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Healthcare Solutions

Grant spurs research into trauma-induced vision loss

Feb. 4, 2016—Tonia Rex, Ph.D., and colleagues at the Vanderbilt Eye Institute are working to uncover how best to treat ocular trauma, the fourth leading cause of blindness worldwide.

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Findings offer new insight on how cell division proteins work

Jan. 28, 2016—A family of proteins with critical roles in cell division, synaptic transmission and cell migration don’t all function the way scientists thought they did, according to two new studies led by Vanderbilt researchers.

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Cochlear implant’s success is music to patient’s ears

Jan. 28, 2016—Sidney Kleinman is living proof that you’re never too old to have your hearing restored.

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Autism study links sensory difficulties, serotonin system

Jan. 28, 2016—Vanderbilt researchers have established a link between the neurotransmitter serotonin and certain behaviors of some children with autism spectrum disorder (ASD), a link that may lead to new treatments for ASD.

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Using MRI to assess myelin health

Jan. 25, 2016—Vanderbilt investigators report an improved model for estimating brain health, using MRI.

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Faulty building blocks in DNA

Jan. 22, 2016—An enzyme that builds DNA is able to insert the wrong building blocks, which could generate mutations.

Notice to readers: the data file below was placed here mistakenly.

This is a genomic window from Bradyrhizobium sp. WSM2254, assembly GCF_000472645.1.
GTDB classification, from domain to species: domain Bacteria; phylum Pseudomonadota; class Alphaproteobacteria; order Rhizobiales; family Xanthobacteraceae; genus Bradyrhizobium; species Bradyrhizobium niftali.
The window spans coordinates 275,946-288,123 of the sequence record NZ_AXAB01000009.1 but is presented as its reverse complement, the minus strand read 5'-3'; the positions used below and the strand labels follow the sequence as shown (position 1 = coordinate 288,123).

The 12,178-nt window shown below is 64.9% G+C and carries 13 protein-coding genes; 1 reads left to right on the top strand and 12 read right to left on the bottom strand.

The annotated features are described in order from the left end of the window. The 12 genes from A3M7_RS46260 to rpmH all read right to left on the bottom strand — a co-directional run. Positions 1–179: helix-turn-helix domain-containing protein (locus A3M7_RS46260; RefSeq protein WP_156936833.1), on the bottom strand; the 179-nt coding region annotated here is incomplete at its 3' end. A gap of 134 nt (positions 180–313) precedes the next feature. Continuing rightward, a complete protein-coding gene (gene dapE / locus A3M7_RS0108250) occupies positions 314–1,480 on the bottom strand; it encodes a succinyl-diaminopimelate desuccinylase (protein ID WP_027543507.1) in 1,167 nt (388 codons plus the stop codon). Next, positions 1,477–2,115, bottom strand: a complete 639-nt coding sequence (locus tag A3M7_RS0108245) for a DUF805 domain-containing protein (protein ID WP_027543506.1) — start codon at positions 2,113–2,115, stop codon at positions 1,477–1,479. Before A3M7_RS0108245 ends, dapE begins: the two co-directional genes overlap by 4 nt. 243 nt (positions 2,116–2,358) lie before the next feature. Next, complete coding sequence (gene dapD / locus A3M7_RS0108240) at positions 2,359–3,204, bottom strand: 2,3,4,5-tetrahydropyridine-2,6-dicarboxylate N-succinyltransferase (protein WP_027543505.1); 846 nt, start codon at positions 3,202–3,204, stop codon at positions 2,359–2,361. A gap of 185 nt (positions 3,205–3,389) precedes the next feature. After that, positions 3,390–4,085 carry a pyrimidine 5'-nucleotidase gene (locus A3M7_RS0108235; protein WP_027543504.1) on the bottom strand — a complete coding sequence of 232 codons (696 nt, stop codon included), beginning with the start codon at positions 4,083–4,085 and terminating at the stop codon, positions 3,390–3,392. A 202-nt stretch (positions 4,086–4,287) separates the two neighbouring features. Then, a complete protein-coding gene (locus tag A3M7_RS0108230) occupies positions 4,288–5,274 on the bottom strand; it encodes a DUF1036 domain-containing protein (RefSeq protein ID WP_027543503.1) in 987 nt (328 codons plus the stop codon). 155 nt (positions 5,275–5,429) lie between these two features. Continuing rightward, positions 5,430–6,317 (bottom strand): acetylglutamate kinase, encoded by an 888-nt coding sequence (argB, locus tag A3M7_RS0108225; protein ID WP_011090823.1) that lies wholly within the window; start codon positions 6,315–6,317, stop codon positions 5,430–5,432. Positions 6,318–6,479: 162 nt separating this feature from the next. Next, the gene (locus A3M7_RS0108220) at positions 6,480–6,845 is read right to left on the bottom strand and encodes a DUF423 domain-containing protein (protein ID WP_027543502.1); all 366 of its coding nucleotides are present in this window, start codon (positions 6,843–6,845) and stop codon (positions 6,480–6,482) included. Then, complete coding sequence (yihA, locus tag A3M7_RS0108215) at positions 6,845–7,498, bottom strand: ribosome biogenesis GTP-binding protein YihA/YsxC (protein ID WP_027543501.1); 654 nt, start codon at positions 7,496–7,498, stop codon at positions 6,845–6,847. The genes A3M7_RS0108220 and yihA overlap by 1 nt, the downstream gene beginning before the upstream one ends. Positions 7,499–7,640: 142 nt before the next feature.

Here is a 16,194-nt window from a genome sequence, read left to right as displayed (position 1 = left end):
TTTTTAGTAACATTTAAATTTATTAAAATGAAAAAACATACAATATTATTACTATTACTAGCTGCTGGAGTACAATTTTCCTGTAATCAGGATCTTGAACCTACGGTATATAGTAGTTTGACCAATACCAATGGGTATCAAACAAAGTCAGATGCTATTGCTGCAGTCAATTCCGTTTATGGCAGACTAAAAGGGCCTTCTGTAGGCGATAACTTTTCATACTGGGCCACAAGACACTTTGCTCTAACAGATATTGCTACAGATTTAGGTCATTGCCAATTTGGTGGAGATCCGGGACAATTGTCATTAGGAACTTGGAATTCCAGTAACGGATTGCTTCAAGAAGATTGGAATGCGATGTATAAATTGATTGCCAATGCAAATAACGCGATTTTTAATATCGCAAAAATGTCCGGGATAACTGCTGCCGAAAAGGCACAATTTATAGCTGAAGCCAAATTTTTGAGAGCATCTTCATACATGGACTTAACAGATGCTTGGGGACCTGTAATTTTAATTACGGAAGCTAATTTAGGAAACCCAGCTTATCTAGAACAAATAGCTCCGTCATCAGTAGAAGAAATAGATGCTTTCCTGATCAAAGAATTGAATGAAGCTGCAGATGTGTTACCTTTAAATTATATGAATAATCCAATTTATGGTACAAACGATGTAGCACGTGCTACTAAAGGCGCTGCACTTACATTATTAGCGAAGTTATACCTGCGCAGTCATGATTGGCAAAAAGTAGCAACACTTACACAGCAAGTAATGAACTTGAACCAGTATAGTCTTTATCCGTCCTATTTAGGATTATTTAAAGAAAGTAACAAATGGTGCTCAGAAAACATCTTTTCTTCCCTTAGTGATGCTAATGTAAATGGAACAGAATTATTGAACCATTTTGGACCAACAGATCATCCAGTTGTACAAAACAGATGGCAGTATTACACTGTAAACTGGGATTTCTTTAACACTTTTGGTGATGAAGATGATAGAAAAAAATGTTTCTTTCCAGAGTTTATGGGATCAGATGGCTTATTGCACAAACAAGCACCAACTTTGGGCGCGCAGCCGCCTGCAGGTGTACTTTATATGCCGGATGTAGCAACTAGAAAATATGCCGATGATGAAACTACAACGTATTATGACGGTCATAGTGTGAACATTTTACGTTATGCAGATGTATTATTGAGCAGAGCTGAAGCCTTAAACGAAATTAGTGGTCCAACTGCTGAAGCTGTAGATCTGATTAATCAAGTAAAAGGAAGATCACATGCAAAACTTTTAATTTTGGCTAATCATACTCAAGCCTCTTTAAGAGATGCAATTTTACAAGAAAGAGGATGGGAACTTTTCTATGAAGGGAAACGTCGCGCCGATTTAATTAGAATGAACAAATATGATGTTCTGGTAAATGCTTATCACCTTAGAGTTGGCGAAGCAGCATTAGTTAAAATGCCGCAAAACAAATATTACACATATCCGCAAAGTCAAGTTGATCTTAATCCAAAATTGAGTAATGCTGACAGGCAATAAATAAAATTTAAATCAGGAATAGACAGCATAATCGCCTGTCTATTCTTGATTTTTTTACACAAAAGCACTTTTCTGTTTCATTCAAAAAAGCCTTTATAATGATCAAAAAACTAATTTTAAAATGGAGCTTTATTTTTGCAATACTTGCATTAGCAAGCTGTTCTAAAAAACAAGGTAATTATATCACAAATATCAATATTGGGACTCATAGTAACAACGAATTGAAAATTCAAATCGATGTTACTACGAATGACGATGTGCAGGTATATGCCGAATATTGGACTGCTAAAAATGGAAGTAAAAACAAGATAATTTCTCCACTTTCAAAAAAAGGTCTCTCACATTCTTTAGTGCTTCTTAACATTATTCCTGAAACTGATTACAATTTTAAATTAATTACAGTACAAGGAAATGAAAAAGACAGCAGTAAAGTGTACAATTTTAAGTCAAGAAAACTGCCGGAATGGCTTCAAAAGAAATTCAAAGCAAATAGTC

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Antibodies may be ‘silver bullet’ for Ebola viruses

Jan. 21, 2016—There may be a “silver bullet” for Ebola, a family of hemorrhagic viruses, one of which has killed more than 11,000 people in West Africa in the past two years.

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New targets for diabetic retinopathy

Jan. 21, 2016—Certain protein factors have been identified as attractive targets for treating diabetic retinopathy, a major cause of blindness in adults.

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Study shows brain function differs in obese children

Jan. 21, 2016—The brains of children who are obese function differently from those of children of healthy weight, and exhibit an “imbalance” between food-seeking and food-avoiding behaviors, researchers at Vanderbilt University Medical Center have found.

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Lovly lands cancer research grant from V Foundation

Jan. 21, 2016—Christine Lovly, M.D., Ph.D., assistant professor of Medicine and Cancer Biology, has been awarded a V Scholar Grant from the V Foundation for Cancer Research.

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VU investigators use magnetism to help isolate malaria biomarker

Jan. 21, 2016—Vanderbilt investigators have developed a way to detect malaria that is faster and more sensitive than current clinical methods — a development that has the potential to make malaria detection significantly less expensive and more stable.

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Psychotherapies have long-term benefit for those suffering from irritable bowel syndrome

Dec. 28, 2015—A new meta-analysis has found that the beneficial effects of using psychological therapy to treat the symptoms of irritable bowel syndrome are not only short term but are also long lasting.

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